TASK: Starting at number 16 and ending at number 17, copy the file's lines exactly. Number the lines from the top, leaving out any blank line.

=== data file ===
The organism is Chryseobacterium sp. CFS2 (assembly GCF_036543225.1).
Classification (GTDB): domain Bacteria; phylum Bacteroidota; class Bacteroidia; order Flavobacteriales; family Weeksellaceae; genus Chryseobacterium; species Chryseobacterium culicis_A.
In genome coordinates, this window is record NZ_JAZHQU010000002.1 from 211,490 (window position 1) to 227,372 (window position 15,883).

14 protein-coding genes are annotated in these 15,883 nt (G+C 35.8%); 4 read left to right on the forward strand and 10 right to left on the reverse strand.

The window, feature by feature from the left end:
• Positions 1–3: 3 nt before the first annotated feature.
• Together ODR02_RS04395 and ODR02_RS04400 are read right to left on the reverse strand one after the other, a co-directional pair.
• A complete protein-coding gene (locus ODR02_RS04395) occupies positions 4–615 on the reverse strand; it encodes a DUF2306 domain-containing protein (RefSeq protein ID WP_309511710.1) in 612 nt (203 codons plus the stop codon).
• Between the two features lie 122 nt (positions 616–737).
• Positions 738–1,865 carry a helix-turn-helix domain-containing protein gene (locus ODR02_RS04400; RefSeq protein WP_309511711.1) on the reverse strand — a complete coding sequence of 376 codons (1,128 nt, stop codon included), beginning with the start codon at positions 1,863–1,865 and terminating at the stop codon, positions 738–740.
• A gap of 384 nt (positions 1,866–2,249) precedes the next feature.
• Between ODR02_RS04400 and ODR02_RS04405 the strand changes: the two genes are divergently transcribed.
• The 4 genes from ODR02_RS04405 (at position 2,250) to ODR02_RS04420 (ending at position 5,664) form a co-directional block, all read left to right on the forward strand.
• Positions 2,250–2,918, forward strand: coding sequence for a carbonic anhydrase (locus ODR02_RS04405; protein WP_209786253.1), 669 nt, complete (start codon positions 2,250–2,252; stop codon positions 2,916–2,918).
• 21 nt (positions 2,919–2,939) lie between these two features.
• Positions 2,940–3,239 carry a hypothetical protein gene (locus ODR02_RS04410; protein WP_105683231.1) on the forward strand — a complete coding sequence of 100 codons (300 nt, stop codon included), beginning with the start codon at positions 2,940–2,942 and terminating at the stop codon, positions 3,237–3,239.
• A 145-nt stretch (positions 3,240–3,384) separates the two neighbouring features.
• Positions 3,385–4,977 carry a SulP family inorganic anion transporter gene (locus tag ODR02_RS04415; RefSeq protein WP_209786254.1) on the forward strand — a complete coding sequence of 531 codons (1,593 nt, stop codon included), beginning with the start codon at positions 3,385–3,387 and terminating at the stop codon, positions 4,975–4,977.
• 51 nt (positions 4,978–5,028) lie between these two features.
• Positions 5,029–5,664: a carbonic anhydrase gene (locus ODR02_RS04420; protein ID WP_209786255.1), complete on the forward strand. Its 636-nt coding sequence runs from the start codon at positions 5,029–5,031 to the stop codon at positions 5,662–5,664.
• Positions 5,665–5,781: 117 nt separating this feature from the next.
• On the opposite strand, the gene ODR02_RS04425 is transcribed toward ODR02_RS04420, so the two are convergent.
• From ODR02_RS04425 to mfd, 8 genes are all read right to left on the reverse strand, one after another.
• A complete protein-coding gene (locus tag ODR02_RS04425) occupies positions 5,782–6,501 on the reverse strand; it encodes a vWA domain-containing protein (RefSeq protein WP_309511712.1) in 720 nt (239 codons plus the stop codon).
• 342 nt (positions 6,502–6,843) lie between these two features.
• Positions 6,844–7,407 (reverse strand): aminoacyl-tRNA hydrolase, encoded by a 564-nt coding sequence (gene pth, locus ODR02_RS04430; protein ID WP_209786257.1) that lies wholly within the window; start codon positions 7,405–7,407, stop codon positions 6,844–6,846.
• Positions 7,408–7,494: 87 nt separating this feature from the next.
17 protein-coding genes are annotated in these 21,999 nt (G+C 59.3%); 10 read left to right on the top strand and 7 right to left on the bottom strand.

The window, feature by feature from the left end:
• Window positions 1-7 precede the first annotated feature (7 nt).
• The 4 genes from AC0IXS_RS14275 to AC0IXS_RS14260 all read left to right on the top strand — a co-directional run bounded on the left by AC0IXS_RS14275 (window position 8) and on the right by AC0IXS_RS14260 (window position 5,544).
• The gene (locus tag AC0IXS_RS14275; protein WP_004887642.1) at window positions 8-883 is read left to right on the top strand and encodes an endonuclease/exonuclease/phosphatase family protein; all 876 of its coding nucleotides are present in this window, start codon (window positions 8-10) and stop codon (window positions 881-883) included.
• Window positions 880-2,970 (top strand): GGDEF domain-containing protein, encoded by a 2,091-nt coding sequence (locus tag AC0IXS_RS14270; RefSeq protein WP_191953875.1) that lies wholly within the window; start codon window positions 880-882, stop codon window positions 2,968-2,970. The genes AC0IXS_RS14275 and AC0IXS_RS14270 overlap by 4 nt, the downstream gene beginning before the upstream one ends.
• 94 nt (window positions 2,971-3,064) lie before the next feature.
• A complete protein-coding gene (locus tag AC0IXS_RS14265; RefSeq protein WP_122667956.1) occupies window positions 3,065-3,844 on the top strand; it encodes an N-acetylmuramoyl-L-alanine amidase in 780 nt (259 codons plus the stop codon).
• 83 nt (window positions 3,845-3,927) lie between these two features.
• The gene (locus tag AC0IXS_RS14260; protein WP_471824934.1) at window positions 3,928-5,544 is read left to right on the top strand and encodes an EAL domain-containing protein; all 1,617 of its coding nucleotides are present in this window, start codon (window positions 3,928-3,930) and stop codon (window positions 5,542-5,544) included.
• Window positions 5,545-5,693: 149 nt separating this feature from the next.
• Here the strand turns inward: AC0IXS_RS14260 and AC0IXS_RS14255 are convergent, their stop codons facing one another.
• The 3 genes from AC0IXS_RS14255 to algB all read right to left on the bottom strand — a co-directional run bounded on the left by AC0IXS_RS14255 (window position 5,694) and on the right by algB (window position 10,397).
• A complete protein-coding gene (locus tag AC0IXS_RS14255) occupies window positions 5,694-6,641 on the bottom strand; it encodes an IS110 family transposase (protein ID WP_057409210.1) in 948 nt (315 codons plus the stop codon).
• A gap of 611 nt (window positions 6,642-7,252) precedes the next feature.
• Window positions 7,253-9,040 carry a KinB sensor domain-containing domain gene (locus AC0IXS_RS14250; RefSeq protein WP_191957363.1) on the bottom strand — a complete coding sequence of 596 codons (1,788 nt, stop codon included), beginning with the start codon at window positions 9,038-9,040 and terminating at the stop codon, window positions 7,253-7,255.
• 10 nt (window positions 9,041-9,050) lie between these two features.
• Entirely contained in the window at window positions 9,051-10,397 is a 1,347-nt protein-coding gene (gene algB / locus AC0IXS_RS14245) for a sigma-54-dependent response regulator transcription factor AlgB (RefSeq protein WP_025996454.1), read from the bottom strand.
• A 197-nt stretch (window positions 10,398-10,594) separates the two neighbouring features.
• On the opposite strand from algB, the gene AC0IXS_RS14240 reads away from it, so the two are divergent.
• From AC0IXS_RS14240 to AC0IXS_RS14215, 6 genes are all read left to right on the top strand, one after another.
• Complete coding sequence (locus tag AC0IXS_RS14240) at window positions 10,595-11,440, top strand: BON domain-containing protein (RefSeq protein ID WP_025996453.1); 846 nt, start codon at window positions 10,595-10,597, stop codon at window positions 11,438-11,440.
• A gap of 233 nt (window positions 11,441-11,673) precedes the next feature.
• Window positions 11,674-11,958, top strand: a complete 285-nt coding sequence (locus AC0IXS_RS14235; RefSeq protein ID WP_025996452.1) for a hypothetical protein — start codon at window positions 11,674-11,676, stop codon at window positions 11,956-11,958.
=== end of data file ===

• Positions 2,940–3,239 carry a hypothetical protein gene (locus ODR02_RS04410; protein WP_105683231.1) on the forward strand — a complete coding sequence of 100 codons (300 nt, stop codon included), beginning with the start codon at positions 2,940–2,942 and terminating at the stop codon, positions 3,237–3,239.
• A 145-nt stretch (positions 3,240–3,384) separates the two neighbouring features.